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Feast is on life support, and I'd gladly pull the plug on it. I walk by at least twice a day and every weekend night and haven't seen more than 5 customers in there for the past 6-8 months. The whole concept is awful...tiny portions, overdone atmosphere shoved down your throat, no hospitality whatsoever. Management totally missed the target and have been unwilling to adapt or improve.

Last time I ate there (last summer for after-work drink/apps), it was horrendous. I tried to order an Amstel - the waitress left for a few minutes, came back, and said they're out of Amstel. OK no problem, I'll have a Yuengling. She leaves, comes back 5 minutes later, out of Yuengling. OK, maybe I'm reaching here...Bud Light? She leaves again, comes back a few minutes later, out of Bud Light too. All the while laughing like, "I know I can't believe it either!" So I ask, what DO you have?? She runs off again to check, and 10 minutes later the manager comes out and says they sold more beer than they had anticipated this past weekend, and were completely out of beer. It took 20 minutes for this to be revealed. I was there on a Thursday. You're telling me that for five days no one thought to restock the beer?!

Dumbfounded, I tried to move on and order something foolproof...chicken satays. Can't possibly screw that up, right? 20 minutes later, what tasted like 3 vulcanized rubber chicken pieces on sticks arrived. I complained as politely as possible that I wouldn't feed these to my dog if she was pregnant and I was out of dog food, and the manager confessed that they were out of their "homemade" peanut sauce, and had sent a guy to Harris Teeter to pick some up, which subsequently ruined everything. My first thought was that he should have picked up some beer while he was there too.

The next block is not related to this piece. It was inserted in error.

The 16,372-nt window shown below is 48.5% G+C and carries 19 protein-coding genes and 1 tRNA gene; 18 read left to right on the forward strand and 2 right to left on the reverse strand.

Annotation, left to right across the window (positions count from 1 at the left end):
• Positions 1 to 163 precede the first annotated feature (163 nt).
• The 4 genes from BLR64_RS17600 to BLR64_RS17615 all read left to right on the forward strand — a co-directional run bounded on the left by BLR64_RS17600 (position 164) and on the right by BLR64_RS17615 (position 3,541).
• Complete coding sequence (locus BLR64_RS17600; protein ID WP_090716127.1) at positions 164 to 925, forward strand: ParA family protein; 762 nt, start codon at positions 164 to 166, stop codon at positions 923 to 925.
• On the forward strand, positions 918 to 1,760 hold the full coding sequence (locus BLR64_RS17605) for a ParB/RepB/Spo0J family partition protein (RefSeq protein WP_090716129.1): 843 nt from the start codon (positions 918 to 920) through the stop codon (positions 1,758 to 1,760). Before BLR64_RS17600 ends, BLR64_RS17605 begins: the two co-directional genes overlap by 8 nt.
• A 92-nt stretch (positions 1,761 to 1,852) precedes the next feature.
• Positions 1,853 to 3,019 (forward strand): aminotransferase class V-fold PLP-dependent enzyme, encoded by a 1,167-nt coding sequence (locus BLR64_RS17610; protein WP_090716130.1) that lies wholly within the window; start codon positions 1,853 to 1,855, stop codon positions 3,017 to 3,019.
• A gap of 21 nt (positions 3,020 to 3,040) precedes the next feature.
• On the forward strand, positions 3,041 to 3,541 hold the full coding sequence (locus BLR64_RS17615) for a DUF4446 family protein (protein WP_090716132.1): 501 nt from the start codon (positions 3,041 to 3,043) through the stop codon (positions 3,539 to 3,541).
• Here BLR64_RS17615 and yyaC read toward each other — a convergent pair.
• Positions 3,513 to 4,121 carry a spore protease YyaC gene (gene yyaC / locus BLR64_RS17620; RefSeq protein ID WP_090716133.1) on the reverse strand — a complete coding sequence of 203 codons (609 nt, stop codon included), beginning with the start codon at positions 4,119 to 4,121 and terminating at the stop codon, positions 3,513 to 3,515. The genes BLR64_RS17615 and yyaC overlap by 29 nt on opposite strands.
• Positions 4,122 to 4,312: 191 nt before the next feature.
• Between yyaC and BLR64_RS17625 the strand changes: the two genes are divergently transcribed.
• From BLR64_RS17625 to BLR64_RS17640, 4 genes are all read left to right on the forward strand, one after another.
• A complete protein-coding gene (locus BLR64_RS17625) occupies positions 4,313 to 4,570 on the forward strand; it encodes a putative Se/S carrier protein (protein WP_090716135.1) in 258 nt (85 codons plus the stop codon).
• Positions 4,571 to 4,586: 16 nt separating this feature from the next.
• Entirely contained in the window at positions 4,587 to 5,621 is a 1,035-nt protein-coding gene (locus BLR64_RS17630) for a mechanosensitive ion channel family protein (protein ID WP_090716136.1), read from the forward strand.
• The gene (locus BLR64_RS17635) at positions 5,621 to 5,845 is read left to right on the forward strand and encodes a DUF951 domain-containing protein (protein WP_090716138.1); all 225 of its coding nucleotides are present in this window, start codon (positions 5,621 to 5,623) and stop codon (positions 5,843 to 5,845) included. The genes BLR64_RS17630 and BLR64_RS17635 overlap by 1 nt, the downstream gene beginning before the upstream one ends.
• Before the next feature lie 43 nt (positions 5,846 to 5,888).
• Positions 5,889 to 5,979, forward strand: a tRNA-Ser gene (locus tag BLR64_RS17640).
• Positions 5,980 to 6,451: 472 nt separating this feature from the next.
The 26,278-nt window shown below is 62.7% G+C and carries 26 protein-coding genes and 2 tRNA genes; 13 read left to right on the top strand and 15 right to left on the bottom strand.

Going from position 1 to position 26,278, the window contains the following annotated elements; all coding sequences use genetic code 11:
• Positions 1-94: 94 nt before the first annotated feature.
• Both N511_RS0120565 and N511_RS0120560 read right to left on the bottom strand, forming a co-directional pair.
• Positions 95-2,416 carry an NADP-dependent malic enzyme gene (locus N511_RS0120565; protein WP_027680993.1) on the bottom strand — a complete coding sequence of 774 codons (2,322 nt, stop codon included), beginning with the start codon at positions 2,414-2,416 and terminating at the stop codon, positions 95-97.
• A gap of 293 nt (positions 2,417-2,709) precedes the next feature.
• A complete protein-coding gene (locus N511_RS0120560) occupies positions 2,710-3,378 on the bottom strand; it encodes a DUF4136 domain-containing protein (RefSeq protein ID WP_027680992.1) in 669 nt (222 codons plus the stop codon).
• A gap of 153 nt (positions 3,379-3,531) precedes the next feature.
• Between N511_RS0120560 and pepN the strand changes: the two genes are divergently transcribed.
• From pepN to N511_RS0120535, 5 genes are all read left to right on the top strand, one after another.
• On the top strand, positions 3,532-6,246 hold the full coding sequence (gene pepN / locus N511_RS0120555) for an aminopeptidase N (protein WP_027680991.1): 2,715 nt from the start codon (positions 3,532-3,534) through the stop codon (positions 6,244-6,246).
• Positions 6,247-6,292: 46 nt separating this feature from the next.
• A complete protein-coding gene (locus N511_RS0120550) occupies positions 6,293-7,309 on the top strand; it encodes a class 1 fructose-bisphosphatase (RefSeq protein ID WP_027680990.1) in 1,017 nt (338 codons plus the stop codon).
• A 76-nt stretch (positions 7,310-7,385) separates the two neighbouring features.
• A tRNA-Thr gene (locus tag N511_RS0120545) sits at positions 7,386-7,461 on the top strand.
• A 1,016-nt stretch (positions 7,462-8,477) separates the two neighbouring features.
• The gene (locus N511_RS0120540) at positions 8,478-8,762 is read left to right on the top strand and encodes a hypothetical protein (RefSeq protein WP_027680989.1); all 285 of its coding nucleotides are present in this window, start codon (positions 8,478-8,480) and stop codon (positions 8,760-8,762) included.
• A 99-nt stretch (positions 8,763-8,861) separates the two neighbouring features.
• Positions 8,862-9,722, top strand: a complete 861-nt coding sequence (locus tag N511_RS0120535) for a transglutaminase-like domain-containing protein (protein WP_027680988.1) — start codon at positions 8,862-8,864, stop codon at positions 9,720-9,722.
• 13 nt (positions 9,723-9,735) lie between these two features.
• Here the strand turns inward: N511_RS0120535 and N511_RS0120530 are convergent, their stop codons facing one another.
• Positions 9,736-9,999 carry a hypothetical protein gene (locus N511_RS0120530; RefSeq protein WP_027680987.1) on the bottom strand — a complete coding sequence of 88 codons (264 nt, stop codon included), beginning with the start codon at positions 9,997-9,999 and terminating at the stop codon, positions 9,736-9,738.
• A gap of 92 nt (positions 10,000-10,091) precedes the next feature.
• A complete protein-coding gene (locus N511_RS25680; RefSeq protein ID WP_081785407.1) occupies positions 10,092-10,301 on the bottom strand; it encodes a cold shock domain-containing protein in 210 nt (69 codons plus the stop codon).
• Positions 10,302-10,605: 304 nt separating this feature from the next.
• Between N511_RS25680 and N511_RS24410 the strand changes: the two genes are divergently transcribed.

There are so many things wrong with this place and the attached clubs, it's almost depressing.

Someone with some vision, for the love of god, please take over this s---hole, divide up the space if necessary, and open a high quality breakfast joint. Someone could really do wonders with the back patio too....like one of my favorite restaurants in the world:

http://www.jardinnelson.com/

/rant

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^Wow. That's quite pathetic. That space seems to be cursed.

The restaurants along Liz are having a very hard time. Less people going out in general and the mess of Liz Ave scares people away too. I know Customshop was struggling for awhile and dropped lunch completely. I hope they make it, good place.

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Feast is on life support, and I'd gladly pull the plug on it. I walk by at least twice a day and every weekend night and haven't seen more than 5 customers in there for the past 6-8 months. The whole concept is awful...tiny portions, overdone atmosphere shoved down your throat, no hospitality whatsoever. Management totally missed the target and have been unwilling to adapt or improve.